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Re: [fukuoka_farming] Re: how do you teach these concepts . . .

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  • Robin, Maya, or Napi
    Welcome to the discussion, Dave & Amy, A nifty book from Klutz Press, 2121 Staunton Court, Palo Alto, CA 94306, called Earthsearch, A Kid s Geography Museum in
    Message 1 of 1 , Jan 2, 2003
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      Welcome to the discussion, Dave & Amy,

      A nifty book from Klutz Press, 2121 Staunton Court, Palo Alto, CA
      94306, called Earthsearch, A Kid's Geography Museum in a Book has
      hands-on appeal to the older elementary or younger middle school
      group. The cover notes that it includes "Activities in Trash Science,
      Population, Rocks, Astronomy, Real Eating, Getting Lost, & lots of
      other things, too." Several of the activities are appropriately
      eye-opening, but one is noted below.

      An activity called Cut Up the World is an impressively simple way to
      gain a proportional taste of the necessity for sustainable
      agriculture. With a recommendation to check out or purchase the book,
      here is a quote, fully credited to the above cited work, although the
      book uses photos to illustrate where I have used words:

      Cut an apple into quarters.

      Put aside three of the quarters. What do these represent? The
      oceans of our world, the Blue Planet.

      The fraction left is 1/4th. Slice it in half. Set aside one of
      the halves. This is the part that people can't live or work on. The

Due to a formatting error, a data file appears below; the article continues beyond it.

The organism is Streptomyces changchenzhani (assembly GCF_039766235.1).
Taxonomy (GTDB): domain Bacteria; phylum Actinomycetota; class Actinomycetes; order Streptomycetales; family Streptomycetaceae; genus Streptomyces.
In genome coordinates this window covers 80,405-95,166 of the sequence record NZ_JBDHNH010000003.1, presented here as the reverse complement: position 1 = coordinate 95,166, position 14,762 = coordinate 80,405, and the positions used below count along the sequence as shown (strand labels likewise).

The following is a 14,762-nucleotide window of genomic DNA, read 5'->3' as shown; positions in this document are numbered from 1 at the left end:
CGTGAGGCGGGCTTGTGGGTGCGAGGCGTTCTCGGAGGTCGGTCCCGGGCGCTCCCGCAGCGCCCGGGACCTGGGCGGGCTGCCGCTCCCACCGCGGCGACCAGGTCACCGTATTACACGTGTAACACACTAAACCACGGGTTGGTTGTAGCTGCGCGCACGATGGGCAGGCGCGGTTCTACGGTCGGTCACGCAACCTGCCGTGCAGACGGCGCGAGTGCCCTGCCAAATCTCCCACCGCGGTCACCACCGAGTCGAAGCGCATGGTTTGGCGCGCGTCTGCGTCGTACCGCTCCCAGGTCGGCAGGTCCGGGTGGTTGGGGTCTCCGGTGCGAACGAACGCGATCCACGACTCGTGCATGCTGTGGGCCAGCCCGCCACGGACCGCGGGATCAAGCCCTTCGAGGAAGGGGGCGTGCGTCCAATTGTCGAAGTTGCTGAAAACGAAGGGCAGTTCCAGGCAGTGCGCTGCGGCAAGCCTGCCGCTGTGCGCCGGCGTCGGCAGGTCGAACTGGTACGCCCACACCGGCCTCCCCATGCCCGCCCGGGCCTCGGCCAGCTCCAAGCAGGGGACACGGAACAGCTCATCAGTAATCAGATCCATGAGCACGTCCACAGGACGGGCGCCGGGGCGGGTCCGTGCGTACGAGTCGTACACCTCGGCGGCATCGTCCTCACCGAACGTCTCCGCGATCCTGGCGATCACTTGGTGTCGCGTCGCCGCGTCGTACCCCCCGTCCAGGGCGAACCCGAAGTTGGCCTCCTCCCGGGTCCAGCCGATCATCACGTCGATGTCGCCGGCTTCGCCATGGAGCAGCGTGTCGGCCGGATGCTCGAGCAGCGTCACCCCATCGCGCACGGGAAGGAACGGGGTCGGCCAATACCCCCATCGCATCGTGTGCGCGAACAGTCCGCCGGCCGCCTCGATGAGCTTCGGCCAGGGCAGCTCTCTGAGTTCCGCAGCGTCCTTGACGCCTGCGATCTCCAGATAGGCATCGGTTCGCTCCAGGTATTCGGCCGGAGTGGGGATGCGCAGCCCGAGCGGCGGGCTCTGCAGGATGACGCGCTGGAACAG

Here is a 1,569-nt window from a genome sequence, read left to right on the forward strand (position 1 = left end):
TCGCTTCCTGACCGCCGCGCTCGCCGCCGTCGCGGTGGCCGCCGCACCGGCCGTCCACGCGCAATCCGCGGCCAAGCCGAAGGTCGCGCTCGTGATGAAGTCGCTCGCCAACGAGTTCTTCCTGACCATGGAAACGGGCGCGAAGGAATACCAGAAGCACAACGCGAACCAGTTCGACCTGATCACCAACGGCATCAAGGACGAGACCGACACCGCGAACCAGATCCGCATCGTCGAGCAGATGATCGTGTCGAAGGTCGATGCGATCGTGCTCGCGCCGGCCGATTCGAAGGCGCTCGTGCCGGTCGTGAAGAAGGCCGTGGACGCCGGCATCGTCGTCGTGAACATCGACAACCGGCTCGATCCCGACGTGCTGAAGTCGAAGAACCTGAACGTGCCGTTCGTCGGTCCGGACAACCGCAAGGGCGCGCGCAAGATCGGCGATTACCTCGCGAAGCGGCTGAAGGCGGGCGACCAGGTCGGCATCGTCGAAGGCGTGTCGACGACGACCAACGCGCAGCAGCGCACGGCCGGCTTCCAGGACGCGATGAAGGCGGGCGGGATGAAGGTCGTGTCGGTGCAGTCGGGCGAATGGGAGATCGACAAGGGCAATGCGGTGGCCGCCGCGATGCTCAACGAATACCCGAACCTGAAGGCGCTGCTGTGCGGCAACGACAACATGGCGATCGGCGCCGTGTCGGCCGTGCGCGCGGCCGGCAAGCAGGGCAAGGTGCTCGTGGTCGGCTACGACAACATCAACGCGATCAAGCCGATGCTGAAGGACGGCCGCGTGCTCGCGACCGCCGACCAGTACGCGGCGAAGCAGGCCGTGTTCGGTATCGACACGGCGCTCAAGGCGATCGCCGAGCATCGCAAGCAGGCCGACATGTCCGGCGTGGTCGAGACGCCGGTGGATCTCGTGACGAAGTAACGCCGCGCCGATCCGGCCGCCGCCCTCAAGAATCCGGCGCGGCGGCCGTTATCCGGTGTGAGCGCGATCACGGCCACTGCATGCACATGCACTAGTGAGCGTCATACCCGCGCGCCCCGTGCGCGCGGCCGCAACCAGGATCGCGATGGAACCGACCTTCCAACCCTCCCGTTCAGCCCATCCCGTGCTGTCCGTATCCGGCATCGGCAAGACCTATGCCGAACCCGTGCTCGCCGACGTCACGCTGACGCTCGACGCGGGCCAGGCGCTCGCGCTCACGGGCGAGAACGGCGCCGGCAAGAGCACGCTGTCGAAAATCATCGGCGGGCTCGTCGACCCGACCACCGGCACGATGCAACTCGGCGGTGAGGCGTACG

poles, deserts, swamps, high mountains, etc.

      What's left? 1/8th. This is where the humans live, but not
      necessarily where they grow their food.

      Slice your 1/8th piece into four sections. Put aside three of
      them. What's left? 1/32nd.

      The three pieces you set aside represent the places where the soil
      is too poor to farm - where it's too rocky, wet, cold or steep to
      produce food. They also represent the cities, houses, highways,
      shopping malls, schools, parks, factories, parking lots and miniature
      golf courses where people live, play and work - but do not grow any
      food.

      Take your 1/32nd piece that's left. Carefully peel it. Look at
      this scrap of apple peel. It represents the farmable surface topsoil
      of the planet, the thin skin of the thin skin of the Earth's crust,
      upon which humankind totally depends. It is less than 5 feet deep and
      it is quite a fixed amount of food-producing land.

      You may now eat the rest of the apple, but carefully save this
      tiny piece of apple skin. Treat it as if you life depends on it.

      Best wishes for your class, & for your new year,
      Napi

      Dave & Amy Bishop wrote:

      > This is my first post.
      >
      > I live in central Illinois (USA) - have a small organic farm
      > operation - and
      > also work for a county Soil & Water Conservation District where I am
      >
      > developing educational programs to teach elementary and secondary
      > level
      > students the concept of sustainability.
      >
      > Our working project title is "(re) imagining: Our selves, Our
      > planet, Our
      > place" and the objective is to enable students to conceptualize a
      > sustainable
      > world - and thus be better prepared to make appropriate decisions as
      > adults.
      >
      > Does anyone know of work already done in this area?
      >
      > Dave Bishop


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